The Lake Washington School District is sending a message to parents in response to the mass shooting at a Connecticut elementary school Friday morning, expressing its sorrow and providing tips for helping children deal with the tragedy.
“Oh it’s a sad day,” said Kathryn Reith, district spokeswoman. “We have an email going out to parents I have worked on with the superintendent (Dr. Traci Pierce).”
Twenty-seven people were killed—the majority of them children between the ages of 5 and 10—at Sandy Hook Elementary School in Newtown, CT. The violence is the second deadliest school shooting in U.S. history.
Reith said schools are perceived as a safe place for kids and by kids, and some parents might also have questions, about things such as whether the district has contingency plans.
“We do think about these possibilities and have crisis plans in place,” Reith said. “These situations remind us that we can never review enough and plan enough. We’re also encouraging our schools to reach out to parents.”
She said that each of the last several years the district has worked on emergency preparedness. For example, in October it worked on earthquake drills. “The focus was on reuniting children with parents,” Reith said.
In the case of the shootings, Reith said school officials are concerned that children might be upset and confused, since most do consider school a safe place.
“We’re talking a little about what parents can watch for,” she said. “Kids might ask a lot of questions, they might act a little overly nice, or they might become withdrawn or have bad dreams.”
Youth Eastside Services, the longtime service organization in Bellevue, Kirkland and Redmond that provides provides mental health and crisis counseling for young people, also on Friday offered tips for parents. See that story by clicking here.
Here is the full message from Lake Washington District Supt. Pierce:
You may have heard the terrible news of an elementary school shooting in Connecticut that took the lives of many people, including students. This news is shocking to all of us, especially happening at an elementary school. This violence against innocent children is almost inconceivable. Our thoughts and prayers go out to the students, families and staff of Sandy Hook Elementary due to this horrible tragedy and senseless loss of life. As colleagues and educational professionals, the safety of our students and school communities is always at the forefront of our efforts.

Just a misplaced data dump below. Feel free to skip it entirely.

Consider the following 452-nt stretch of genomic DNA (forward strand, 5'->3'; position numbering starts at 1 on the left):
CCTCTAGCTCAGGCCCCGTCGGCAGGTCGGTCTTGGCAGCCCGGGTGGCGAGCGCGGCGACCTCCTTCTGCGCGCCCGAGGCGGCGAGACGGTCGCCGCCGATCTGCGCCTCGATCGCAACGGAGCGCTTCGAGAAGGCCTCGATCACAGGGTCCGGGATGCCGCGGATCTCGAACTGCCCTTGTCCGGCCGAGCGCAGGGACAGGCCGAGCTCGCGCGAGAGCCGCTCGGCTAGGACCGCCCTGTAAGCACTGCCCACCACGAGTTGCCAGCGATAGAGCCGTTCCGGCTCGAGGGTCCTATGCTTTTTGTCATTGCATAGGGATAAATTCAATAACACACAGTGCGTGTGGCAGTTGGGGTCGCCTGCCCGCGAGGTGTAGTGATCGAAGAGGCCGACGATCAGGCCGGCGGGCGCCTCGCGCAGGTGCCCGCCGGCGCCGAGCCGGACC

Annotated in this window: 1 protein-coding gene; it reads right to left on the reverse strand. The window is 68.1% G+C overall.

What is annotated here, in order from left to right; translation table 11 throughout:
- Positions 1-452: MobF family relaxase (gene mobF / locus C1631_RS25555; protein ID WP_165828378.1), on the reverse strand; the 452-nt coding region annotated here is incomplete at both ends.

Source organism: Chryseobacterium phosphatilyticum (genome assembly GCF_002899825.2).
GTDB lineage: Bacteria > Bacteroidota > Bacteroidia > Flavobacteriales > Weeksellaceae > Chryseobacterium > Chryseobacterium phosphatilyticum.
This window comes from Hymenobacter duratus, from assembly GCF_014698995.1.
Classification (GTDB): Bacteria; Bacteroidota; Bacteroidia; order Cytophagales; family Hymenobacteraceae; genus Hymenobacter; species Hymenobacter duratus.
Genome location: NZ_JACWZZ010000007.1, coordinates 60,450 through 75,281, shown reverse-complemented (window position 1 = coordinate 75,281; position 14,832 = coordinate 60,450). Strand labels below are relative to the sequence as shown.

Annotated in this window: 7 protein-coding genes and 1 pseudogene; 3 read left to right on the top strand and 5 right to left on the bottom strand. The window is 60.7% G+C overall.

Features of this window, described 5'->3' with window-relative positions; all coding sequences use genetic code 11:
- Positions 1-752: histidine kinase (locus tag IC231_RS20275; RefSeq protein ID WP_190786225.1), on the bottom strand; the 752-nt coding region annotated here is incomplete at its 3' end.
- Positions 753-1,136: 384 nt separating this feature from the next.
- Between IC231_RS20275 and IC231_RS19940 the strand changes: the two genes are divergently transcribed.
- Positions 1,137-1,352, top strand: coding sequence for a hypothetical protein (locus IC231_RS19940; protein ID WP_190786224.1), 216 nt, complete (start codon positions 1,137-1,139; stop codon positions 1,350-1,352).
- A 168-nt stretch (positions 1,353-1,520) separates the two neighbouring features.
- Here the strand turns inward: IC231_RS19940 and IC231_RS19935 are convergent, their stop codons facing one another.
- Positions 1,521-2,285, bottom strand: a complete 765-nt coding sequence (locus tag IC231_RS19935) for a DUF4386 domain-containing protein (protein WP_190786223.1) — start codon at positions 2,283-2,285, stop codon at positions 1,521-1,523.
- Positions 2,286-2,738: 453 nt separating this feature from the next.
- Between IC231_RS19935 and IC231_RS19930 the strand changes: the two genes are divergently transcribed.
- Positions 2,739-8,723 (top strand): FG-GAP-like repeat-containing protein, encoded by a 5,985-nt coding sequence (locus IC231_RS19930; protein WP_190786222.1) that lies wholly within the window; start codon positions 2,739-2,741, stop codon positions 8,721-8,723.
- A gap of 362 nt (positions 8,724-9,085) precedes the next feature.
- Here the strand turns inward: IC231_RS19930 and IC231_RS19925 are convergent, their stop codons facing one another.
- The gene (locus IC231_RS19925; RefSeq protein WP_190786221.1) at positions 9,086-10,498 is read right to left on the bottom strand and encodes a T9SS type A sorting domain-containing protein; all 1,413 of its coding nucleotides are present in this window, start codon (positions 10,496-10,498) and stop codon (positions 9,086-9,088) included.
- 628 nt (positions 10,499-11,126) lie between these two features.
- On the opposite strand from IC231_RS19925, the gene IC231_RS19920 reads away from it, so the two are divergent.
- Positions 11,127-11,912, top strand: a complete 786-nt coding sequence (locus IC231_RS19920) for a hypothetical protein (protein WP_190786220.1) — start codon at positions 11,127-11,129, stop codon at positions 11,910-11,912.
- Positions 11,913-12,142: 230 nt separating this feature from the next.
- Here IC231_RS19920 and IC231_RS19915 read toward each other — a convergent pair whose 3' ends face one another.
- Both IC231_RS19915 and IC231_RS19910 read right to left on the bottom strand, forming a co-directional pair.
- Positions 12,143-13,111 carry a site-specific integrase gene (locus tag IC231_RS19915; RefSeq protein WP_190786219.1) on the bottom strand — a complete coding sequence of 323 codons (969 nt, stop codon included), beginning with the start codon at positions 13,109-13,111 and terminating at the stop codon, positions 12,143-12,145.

As a district, it hits home to our staff members. We do think about these kinds of possibilities and in fact, we prepare for them. Our schools have crisis response plans in place that address a full range of emergency situations. We have lockdown procedures that we practice, as a way to keep intruders from getting into classrooms and other parts of the school. We have communications tools, both for alerting police of a situation and alerting parents to what has happened and where to go to be reunited with their children. We do drills to prepare for emergencies, whether natural or man-made. Most recently, as a district we practiced our parent reunification procedures in October.
We will encourage our schools to review crisis plans in light of this tragedy as well as reinforce school security and campus visitor procedures. As part of this effort, we will also reach out to our families and school communities to build greater awareness and knowledge regarding these plans.
Your student(s) may hear this news in some way, whether from television, radio, adults or even their friends. Because it took place in an elementary school, a place students see as safe and welcoming, it may be very disturbing to them. Here are a few suggestions for helping to make students feel safe:
* Turn off or monitor the television. Endless news programs are likely to heighten anxiety, and young children cannot distinguish between images on television and their personal reality.
* Maintain a normal routine.
* Stick to facts. Answer questions factually.
*Remember to filter what you say to a child. Avoid graphic details.
* Remain calm and reassuring. Children take their cues from their parents and adults.
* Be optimistic.
* Be a good listener and observer. Pay attention to changes in behavior.
* Take care of yourself. You are better able to help your students if you are coping well. If you are anxious or upset, your students are more likely to be so as well.
We don’t always know how a student will be affected in a crisis, but you know your child the best of anyone. Be prepared for your child to do any of the following:
• Claim not to be affected
• Ask a lot of questions
• Act agitated and angry
• Try abnormally hard to be good
• Have frightful dreams
We are working with our school administrators, counselors, and teachers to ensure that we are providing appropriate supports for our students and staff members. Thank you for your continued support.Sincerely,
Dr. Traci Pierce